Saw 'Em Off Logo Under Dispute

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It's a lawsuit that has hit the core of Aggie tradition.
The University of Texas has filed a suit against Aggieland Outfitters for their "Saw 'em off" logo.

The University's suit says the logo, which includes a silhouette of a steer's head with its horns cut off, infringes the longhorn trademark, causes confusion among consumers, and results in lost sales of UT branded products.

Fadi Kalaouze, the owner of Aggieland Outfitters owns the copyright to the logo.
Kalaouze says he will fight to continue to sell the merchandise.

"It's part of who we are," Kalaouze said. "A lot of Aggies come just to buy that design from us, we're known for that design."

Kalaouze contends the logo is a well known parody of UT's longhorn symbol that is neither sponsored by nor promotes UT.

"If you go to any football game you see a lot of people wearing that on their shirts," Kalaouze said. "You see cars in town drive with the logo on their back window and we don't think they are longhorns. There is no confusion."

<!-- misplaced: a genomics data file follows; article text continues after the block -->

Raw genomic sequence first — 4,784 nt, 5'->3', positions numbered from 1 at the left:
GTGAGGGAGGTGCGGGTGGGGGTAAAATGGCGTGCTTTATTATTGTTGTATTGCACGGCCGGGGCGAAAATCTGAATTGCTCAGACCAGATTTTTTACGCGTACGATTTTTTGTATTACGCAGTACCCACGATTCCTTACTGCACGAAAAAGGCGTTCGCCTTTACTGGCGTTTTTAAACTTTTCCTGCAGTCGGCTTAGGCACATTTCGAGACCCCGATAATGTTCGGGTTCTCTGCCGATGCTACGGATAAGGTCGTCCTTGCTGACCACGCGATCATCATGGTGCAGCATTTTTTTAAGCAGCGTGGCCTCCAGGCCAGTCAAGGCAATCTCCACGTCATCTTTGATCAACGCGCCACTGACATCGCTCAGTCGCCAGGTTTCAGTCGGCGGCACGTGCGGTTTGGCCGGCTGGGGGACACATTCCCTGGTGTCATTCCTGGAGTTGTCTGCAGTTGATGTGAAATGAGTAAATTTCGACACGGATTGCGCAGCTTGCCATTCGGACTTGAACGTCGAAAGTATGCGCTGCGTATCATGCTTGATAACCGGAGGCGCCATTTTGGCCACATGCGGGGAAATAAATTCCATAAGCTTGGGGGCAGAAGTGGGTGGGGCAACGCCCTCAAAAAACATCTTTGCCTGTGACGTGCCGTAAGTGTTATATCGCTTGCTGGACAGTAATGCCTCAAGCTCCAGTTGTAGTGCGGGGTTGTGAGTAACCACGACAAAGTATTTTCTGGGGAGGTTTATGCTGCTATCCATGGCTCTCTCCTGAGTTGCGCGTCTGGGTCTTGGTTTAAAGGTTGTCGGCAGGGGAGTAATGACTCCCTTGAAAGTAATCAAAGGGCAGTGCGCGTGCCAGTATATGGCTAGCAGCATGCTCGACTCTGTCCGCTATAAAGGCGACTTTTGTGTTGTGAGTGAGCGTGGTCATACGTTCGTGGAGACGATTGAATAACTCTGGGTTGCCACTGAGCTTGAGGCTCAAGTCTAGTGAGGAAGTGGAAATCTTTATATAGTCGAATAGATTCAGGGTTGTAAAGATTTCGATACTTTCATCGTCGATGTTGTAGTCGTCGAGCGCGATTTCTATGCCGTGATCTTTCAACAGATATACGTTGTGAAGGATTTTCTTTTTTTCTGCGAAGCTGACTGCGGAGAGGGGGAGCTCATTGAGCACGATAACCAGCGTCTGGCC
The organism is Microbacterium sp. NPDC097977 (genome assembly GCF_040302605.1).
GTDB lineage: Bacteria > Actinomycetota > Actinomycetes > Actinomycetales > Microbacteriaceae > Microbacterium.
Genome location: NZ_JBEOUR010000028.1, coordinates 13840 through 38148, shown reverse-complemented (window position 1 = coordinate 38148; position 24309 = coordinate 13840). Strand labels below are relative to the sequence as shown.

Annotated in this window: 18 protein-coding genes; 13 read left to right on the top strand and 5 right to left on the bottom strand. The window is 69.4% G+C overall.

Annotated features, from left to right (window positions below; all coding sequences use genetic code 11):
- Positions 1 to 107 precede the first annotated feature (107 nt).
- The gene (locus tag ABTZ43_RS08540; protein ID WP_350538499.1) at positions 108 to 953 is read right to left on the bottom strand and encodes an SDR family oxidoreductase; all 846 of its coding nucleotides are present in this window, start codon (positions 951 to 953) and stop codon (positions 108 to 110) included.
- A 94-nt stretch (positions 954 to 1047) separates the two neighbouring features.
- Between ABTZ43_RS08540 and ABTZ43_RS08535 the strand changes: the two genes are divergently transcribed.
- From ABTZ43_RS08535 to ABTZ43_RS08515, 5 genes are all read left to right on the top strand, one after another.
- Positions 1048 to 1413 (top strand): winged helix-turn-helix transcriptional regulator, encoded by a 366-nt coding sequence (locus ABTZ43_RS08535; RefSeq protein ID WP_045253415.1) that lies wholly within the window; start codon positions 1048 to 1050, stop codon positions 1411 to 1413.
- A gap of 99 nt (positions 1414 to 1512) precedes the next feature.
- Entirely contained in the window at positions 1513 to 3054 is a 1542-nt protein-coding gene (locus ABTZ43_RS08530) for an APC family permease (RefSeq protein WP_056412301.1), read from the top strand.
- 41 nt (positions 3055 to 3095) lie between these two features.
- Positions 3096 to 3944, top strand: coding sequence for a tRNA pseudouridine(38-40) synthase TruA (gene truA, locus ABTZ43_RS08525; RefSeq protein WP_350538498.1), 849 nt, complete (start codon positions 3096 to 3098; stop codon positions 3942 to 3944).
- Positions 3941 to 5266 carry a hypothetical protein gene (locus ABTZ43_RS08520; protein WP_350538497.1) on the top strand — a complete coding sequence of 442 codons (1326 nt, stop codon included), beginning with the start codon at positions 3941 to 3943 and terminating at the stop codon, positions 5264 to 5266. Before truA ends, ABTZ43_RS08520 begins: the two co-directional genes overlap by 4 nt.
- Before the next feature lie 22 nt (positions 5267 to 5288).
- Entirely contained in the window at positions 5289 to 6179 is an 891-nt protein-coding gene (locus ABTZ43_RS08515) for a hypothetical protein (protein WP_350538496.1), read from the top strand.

The University of Texas filed the lawsuit in federal court in Austin on December 4, 2006, just days after the University of Texas' 12-7 loss to A&M.

Aggieland Outfitters has set up a website ( for their legal defense fund.

"I think it's a good cause to stand up and fight for this tradition so any aggies, kids, grand kids, can wear this logo on their shirt and be proud of it," Kalaouze said.

In 1995 two Texas A&M students copyrighted the logo, and in 1997 they copyrighted the design.
Kalaouze started selling the students' shirts in 1997, and in 2001 he bought the copyright.
Fadi Kalaouze is a 1991 A&M graduate who put himself through college by selling t-shirts.
After graduation, Kalaouze founded Aggieland Outfitters and Inspirations, stores that sell clothing and other products promoting Texas A&M.
The stores are operated by Kalaouze and his wife, Hege, a 1990 A&M graduate.

As of late Monday afternoon, The University of Texas had not returned our phone calls.
An attorney for Aggieland Outfitters says the next step will be to try and move the case from Austin where it was filed to Houston.